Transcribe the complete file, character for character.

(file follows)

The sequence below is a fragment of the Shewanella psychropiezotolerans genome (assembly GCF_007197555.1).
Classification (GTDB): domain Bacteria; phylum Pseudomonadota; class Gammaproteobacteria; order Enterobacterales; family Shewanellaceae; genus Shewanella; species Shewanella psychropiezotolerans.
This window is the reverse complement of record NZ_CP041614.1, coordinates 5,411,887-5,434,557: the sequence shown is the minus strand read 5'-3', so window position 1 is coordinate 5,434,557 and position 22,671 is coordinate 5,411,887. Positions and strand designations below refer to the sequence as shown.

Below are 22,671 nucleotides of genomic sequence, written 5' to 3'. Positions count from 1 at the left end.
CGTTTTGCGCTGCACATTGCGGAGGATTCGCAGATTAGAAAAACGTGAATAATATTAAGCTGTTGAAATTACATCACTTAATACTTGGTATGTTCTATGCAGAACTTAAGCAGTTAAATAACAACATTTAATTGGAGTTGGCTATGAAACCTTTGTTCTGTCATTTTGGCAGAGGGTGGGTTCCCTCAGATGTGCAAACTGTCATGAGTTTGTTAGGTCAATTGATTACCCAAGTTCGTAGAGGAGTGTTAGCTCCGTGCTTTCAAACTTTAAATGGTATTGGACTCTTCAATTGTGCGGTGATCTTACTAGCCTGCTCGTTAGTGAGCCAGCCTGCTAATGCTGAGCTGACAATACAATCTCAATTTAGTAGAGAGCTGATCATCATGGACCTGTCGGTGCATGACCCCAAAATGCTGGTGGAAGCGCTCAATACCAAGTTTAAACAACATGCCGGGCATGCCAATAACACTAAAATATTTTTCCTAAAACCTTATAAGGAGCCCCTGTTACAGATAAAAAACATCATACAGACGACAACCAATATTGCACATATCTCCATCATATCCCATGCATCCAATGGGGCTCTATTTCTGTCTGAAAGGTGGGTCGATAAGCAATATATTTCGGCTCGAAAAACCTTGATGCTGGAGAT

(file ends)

The sequence below is a fragment of the Shewanella psychropiezotolerans genome (assembly GCF_007197555.1).
Classification (GTDB): domain Bacteria; phylum Pseudomonadota; class Gammaproteobacteria; order Enterobacterales; family Shewanellaceae; genus Shewanella; species Shewanella psychropiezotolerans.
This window is the reverse complement of record NZ_CP041614.1, coordinates 5,411,887-5,434,557: the sequence shown is the minus strand read 5'-3', so window position 1 is coordinate 5,434,557 and position 22,671 is coordinate 5,411,887. Positions and strand designations below refer to the sequence as shown.

Below are 22,671 nucleotides of genomic sequence, written 5' to 3'. Positions count from 1 at the left end.
CGTTTTGCGCTGCACATTGCGGAGGATTCGCAGATTAGAAAAACGTGAATAATATTAAGCTGTTGAAATTACATCACTTAATACTTGGTATGTTCTATGCAGAACTTAAGCAGTTAAATAACAACATTTAATTGGAGTTGGCTATGAAACCTTTGTTCTGTCATTTTGGCAGAGGGTGGGTTCCCTCAGATGTGCAAACTGTCATGAGTTTGTTAGGTCAATTGATTACCCAAGTTCGTAGAGGAGTGTTAGCTCCGTGCTTTCAAACTTTAAATGGTATTGGACTCTTCAATTGTGCGGTGATCTTACTAGCCTGCTCGTTAGTGAGCCAGCCTGCTAATGCTGAGCTGACAATACAATCTCAATTTAGTAGAGAGCTGATCATCATGGACCTGTCGGTGCATGACCCCAAAATGCTGGTGGAAGCGCTCAATACCAAGTTTAAACAACATGCCGGGCATGCCAATAACACTAAAATATTTTTCCTAAAACCTTATAAGGAGCCCCTGTTACAGATAAAAAACATCATACAGACGACAACCAATATTGCACATATCTCCATCATATCCCATGCATCCAATGGGGCTCTATTTCTGTCTGAAAGGTGGGTCGATAAGCAATATATTTCGGCTCGAAAAACCTTGATGCTGGAGAT